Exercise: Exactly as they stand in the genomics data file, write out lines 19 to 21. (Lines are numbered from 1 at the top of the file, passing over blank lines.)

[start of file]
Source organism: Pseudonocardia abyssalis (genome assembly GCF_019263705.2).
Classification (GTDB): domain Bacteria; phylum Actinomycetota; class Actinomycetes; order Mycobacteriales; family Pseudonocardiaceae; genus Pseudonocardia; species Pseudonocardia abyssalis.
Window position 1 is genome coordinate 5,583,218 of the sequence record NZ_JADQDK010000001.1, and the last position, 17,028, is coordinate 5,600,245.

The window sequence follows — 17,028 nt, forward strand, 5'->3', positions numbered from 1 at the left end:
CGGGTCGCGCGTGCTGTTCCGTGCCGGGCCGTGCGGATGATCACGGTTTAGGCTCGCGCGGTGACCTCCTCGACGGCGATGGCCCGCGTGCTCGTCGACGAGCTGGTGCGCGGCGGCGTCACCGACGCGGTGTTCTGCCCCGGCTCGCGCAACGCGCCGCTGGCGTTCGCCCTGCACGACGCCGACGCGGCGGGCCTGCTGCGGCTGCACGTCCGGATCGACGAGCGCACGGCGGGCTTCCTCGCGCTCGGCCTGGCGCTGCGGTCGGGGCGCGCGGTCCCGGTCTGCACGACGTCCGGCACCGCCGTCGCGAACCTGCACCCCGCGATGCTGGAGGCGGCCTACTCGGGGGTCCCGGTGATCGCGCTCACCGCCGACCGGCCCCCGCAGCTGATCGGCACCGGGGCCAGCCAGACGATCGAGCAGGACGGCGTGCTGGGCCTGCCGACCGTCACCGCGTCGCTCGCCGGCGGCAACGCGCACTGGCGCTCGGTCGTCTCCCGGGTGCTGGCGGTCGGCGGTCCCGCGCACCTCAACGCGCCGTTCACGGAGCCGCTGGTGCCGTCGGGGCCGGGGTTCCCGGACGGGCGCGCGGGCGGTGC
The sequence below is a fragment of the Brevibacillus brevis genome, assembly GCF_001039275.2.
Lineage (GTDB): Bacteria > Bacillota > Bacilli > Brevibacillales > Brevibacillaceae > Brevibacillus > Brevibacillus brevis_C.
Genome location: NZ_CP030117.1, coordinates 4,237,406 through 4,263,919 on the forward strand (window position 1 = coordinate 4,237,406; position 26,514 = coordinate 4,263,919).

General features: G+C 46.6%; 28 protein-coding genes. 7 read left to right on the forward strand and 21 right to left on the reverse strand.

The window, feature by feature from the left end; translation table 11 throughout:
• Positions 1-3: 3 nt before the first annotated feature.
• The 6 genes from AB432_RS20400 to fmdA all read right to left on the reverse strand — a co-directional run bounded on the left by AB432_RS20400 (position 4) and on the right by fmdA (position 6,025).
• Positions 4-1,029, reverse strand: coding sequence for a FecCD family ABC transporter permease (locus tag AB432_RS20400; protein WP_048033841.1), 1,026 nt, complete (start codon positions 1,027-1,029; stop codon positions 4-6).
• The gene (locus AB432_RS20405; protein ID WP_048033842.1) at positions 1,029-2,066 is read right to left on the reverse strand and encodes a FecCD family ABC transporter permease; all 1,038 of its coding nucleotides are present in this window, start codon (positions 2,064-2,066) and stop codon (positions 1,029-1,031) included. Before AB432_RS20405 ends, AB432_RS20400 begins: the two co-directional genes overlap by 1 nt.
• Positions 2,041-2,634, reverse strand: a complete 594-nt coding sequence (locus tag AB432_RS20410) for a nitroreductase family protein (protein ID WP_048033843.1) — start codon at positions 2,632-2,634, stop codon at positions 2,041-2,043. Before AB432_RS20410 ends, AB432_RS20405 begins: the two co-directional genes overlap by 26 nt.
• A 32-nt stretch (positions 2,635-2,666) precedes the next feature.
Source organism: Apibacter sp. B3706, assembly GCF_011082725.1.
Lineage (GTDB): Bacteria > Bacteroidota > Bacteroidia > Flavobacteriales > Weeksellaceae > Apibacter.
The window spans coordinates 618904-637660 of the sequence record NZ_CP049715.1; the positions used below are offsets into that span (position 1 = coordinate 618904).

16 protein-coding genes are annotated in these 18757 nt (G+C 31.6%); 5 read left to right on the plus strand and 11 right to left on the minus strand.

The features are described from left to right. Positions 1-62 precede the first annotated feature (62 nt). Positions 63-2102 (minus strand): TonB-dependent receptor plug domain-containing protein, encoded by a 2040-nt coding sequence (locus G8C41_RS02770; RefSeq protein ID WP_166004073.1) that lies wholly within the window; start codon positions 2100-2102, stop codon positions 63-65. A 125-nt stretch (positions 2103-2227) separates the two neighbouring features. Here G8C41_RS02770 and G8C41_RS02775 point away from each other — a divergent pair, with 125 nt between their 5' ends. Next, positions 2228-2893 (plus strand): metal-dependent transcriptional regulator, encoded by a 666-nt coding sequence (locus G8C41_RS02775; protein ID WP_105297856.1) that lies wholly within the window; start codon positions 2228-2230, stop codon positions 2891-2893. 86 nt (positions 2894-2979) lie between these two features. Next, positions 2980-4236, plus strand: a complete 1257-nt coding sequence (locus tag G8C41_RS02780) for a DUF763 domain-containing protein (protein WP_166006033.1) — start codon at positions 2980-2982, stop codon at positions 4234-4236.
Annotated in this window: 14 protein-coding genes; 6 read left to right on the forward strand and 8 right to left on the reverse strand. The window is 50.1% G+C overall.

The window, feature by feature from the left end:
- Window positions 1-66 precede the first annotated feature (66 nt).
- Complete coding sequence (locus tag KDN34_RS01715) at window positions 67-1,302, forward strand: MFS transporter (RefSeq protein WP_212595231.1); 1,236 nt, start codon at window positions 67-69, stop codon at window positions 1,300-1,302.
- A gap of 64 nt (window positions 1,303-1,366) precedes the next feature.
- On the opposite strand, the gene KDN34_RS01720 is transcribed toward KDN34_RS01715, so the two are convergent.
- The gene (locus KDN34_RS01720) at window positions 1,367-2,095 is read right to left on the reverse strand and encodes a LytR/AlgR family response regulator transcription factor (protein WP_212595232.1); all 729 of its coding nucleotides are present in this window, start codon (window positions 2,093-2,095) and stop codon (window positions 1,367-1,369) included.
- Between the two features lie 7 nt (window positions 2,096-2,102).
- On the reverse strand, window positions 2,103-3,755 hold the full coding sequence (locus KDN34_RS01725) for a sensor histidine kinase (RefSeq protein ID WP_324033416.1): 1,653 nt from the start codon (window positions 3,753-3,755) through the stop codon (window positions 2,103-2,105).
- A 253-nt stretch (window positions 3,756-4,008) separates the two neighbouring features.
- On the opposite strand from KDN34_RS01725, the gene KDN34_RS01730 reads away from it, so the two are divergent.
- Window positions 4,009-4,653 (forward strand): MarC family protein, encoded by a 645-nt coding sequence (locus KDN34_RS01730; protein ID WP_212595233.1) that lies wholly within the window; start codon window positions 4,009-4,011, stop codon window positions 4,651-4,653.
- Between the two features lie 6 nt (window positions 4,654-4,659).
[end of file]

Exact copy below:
The window spans coordinates 618904-637660 of the sequence record NZ_CP049715.1; the positions used below are offsets into that span (position 1 = coordinate 618904).

16 protein-coding genes are annotated in these 18757 nt (G+C 31.6%); 5 read left to right on the plus strand and 11 right to left on the minus strand.

The features are described from left to right. Positions 1-62 precede the first annotated feature (62 nt). Positions 63-2102 (minus strand): TonB-dependent receptor plug domain-containing protein, encoded by a 2040-nt coding sequence (locus G8C41_RS02770; RefSeq protein ID WP_166004073.1) that lies wholly within the window; start codon positions 2100-2102, stop codon positions 63-65. A 125-nt stretch (positions 2103-2227) separates the two neighbouring features. Here G8C41_RS02770 and G8C41_RS02775 point away from each other — a divergent pair, with 125 nt between their 5' ends. Next, positions 2228-2893 (plus strand): metal-dependent transcriptional regulator, encoded by a 666-nt coding sequence (locus G8C41_RS02775; protein ID WP_105297856.1) that lies wholly within the window; start codon positions 2228-2230, stop codon positions 2891-2893. 86 nt (positions 2894-2979) lie between these two features. Next, positions 2980-4236, plus strand: a complete 1257-nt coding sequence (locus tag G8C41_RS02780) for a DUF763 domain-containing protein (protein WP_166006033.1) — start codon at positions 2980-2982, stop codon at positions 4234-4236.